Sometimes the media picks up good things, like a billion certificates. That’s really helpful, to get press coverage. Unfortunately, sometimes people find out about us when there’s a problem, like when you have a service that so many people depend on. When things go wrong, that’s when people notice. That’s when they stop taking you for granted. That’s not obviously something that we strive for. We’d prefer that that never happened. But software is complicated, systems are complicated. Every system has problems once in a while.

Some people learn about us when we have problems, and that sort of doesn’t inject the message into their life… Which hopefully is like “Look, this is something I depend on”, and when there’s an issue, you realize how much you depend on it. And the best way to help out is to support us.

What are some of the bigger problems you’ve had to mitigate over the years?

It mostly just comes down to normal software bugs. We have a software stack called Boulder, that is sort of the core of the certificate authority. It’s written in Go; it’s non-trivial in size, although it’s mostly been developed by an average of three engineers over five years.

So it’s fairly complex, and it’s non-trivial in size, and like all software, every once in a while there’s a bug there… And those bugs can cause either stability, or compliance, or security issues. We haven’t had too many security issues, but we have had some stability and compliance issues. When a bug pops up, usually we’re very quick to fix it, but when you’re serving 200 million websites…

[08:03] …any little thing becomes sort of a big thing. But I’m really proud of our track record here. We have a great track record for stability and reliability in security. And when incidents do come up, I’m particularly proud of how well we deal with them. We typically fix issues in a couple of hours max, then we go out and talk about it with public reports, and detailed public information, and lots of transparency very quickly. On most within a few hours. We really work hard to follow up and make sure that that type of problem doesn’t happen again; we use those things as a learning experience.

Well, given the opportunity, and potentially even by design, the ability for people to take Let’s Encrypt for granted – for the uninitiated, how do you describe Let’s Encrypt? What’s Let’s Encrypt today?

You mean how do I describe it to people who don’t really understand what SSL certificates are?

No, let’s take it from a developer’s point of view. Somebody who kind of gets it, but doesn’t – they’ve heard of Let’s Encrypt, but they don’t know all the bits and bobs; they don’t know all the details of what Let’s Encrypt is. What do you do?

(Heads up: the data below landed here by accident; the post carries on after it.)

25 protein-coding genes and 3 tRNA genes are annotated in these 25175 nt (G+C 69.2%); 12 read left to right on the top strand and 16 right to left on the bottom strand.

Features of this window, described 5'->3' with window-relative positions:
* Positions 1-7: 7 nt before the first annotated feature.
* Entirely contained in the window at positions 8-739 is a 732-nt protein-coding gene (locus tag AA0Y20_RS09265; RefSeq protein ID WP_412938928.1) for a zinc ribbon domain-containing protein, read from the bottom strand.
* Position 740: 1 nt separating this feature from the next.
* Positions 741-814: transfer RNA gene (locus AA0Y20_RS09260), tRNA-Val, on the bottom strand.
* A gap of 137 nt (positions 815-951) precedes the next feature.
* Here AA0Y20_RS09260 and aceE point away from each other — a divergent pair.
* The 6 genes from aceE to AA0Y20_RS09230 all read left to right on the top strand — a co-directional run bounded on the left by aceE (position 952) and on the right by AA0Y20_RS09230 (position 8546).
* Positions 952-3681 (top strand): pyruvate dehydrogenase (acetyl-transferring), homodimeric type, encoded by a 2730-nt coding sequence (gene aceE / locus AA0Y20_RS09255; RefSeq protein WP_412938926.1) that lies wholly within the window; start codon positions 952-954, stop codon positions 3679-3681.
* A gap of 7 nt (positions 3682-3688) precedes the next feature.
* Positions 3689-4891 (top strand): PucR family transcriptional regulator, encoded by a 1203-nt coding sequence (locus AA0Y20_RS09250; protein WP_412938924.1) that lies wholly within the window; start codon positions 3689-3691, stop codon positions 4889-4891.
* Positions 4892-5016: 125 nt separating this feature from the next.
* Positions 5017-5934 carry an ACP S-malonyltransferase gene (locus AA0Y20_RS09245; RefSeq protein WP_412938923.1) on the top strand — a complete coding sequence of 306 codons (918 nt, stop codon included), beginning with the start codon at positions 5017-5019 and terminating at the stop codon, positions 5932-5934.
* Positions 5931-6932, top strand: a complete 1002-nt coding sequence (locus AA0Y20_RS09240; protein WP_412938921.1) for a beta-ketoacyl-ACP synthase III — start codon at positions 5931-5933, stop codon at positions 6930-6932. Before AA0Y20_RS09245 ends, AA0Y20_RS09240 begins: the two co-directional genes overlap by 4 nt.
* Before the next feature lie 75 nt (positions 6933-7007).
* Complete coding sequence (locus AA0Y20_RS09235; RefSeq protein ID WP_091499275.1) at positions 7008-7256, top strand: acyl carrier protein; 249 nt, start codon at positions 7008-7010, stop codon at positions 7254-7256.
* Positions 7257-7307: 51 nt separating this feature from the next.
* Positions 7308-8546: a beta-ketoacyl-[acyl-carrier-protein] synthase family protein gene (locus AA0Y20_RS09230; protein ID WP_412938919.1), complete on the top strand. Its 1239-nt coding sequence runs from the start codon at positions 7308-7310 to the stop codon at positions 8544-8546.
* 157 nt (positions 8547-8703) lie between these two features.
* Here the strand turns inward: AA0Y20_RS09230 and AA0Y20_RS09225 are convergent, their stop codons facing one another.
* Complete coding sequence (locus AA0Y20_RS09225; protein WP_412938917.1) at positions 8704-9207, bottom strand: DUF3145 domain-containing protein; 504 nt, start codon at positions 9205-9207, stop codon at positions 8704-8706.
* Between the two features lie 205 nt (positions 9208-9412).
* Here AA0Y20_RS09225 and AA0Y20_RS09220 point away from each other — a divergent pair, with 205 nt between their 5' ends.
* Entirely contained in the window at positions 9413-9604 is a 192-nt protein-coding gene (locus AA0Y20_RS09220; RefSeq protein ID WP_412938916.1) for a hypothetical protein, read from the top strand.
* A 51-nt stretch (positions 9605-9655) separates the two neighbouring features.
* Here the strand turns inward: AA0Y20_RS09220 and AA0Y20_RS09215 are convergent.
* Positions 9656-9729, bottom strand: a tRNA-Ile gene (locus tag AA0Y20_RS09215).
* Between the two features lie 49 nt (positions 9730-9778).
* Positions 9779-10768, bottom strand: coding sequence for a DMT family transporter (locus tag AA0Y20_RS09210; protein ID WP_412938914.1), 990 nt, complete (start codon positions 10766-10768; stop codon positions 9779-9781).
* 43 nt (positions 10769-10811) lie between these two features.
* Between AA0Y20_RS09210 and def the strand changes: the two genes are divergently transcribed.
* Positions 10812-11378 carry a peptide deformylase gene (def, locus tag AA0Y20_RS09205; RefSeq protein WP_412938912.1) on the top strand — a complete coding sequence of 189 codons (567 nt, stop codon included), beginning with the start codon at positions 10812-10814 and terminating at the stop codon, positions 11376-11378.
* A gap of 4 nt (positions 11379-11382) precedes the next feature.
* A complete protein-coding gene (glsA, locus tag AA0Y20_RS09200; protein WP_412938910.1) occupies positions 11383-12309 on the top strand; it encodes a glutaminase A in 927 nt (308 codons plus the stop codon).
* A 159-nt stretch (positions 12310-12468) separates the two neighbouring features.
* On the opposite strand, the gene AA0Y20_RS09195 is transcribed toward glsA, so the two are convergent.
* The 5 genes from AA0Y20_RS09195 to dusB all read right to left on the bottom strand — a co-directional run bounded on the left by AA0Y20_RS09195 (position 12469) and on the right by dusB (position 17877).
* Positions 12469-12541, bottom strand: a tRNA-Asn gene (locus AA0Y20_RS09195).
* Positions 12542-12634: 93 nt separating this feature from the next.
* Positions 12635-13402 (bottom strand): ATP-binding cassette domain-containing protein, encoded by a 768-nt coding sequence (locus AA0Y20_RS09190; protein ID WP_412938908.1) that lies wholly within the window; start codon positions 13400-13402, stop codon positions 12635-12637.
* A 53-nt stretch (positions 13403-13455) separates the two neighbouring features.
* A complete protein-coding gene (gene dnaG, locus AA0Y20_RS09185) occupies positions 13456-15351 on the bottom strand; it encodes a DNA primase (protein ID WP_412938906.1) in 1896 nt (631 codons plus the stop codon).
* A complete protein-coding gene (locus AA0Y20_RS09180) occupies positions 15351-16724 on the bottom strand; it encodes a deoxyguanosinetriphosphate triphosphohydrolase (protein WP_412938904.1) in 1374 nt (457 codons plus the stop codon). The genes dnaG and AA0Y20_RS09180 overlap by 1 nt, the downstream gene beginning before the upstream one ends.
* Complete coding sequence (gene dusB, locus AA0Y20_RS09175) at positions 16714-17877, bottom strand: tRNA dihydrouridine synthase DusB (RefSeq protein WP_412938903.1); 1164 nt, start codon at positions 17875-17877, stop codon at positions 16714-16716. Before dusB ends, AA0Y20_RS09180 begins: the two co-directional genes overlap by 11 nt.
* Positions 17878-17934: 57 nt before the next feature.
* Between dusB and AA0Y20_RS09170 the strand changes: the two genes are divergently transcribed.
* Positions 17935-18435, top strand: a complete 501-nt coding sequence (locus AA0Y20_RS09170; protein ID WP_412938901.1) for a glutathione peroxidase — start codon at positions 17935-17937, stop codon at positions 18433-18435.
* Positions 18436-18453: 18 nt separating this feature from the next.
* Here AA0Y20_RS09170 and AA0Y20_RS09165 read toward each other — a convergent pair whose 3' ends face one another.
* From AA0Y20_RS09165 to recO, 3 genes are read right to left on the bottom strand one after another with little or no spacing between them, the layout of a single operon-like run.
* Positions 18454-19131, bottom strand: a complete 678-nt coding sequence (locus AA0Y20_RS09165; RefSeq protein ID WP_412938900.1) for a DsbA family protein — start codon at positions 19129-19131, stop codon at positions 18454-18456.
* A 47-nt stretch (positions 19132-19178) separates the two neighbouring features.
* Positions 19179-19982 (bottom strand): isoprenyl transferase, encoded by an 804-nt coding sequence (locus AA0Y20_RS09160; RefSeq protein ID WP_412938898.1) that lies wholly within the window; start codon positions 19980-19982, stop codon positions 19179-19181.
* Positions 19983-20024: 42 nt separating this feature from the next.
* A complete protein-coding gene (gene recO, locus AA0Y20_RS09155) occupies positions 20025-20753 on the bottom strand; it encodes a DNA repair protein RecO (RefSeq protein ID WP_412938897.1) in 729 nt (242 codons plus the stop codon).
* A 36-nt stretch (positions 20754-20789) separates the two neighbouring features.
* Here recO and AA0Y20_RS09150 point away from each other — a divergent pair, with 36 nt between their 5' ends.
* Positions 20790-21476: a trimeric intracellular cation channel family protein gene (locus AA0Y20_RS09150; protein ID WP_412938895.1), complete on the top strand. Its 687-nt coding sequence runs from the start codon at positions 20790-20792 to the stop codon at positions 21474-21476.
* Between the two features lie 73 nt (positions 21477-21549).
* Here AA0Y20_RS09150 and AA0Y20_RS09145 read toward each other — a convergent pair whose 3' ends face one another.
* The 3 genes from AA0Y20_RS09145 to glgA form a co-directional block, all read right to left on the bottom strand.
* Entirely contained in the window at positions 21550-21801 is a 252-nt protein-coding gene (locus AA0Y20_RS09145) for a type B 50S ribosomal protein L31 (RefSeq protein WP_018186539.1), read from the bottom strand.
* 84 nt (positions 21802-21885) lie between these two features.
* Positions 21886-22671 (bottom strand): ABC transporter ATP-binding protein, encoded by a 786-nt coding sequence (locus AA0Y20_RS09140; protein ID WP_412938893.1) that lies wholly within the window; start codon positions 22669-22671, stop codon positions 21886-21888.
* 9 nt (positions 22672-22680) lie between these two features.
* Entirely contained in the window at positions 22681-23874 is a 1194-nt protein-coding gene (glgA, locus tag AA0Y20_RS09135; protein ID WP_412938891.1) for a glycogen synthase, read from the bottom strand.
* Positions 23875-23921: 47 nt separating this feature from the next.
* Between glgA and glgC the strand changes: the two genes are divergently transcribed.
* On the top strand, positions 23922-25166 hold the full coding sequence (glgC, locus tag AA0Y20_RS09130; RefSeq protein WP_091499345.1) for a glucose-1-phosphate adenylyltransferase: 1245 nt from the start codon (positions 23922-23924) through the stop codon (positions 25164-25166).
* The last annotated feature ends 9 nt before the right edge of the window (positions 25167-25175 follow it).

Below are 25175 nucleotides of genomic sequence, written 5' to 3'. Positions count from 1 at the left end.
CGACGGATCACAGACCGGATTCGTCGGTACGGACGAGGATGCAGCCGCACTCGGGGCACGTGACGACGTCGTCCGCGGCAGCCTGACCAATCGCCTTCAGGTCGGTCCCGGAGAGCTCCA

Yeah, so if you’re a developer and you wanna set up an HTTPS site, you’re gonna need a certificate. Normally, without Let’s Encrypt in the world, you’d have to go find some place to buy a certificate and decide what kind of certificate you want, decide how much you wanna pay… You’d probably have to create some sort of certificate sign in request, or fill out some form containing a bunch of details about what exactly you want in your certificate… It can be a pretty time-consuming, costly and complicated process, and it’s frankly just really confusing. I think it’s the biggest reason that people didn’t deploy HTTPS prior to the existence of Let’s Encrypt.

So Let’s Encrypt really just tries to do away with all that. We try to make things as simple as possible. We have an API, you just submit a request using some API client software; you don’t need to write it yourself or know how it works. You just download some software for whatever platform you wanna use. That software knows how to talk to Let’s Encrypt. You just tell it what domains you want certificates for. Typically, the software will just go out and get the domains, complete the challenges, do what you need to do to get the cert, and then sometimes it’ll even install it for you.

All this doesn’t require you to know anything about how certificates work, or how you get them, or what’s in them. It doesn’t require any payment. One of the most important things about not requiring payment is that’s not necessarily just about the amount of money involved. It’s not free just because free equals zero dollars. It’s free because if you’re sitting in some big company and you wanna set up a site really quickly, and you wanna use best practices and deploy HTTPS, if you’ve gotta go to accounting and get a credit card and get approval to spend money, and set up recurring charges, and things like that…

It’s not gonna happen.

…even if you’re charging 10 cents a month, it’s a pretty big friction for you. You’re just gonna say “I’m not gonna go through this whole silly process. I’m just gonna set up the site without HTTPS.” And now you’ve got another insecure site on the web.

So not charging money is about not creating friction in the process, and not requiring humans to be involved any more than necessary. So yeah, Let’s Encrypt is a really automated, easy to use, free way to get a certificate.

We first covered Let’s Encrypt on the Changelog back in March of 2017, episode 243. We had Jacob Hoffman-Andrews from the EFF on the show. Probably a fun episode to go back and listen to in light of the success you’ll have had… Because that was very much near or shortly after the kick-off. So from there to a billion in under three years is pretty amazing. I think free is a huge aspect to that, but I’m just curious, from your perspective, what did all get right, in addition to making it free, which is a big aspect, of course? …to get the spread on. You spread like crazy, which is amazing. What did you do right to get here?

[12:20] First of all, let me recommend going back to that episode to anybody who wants to. Jacob is our lead software engineer, and he is brilliant. You’ll never regret listening to him.

Yeah, he was a great guest.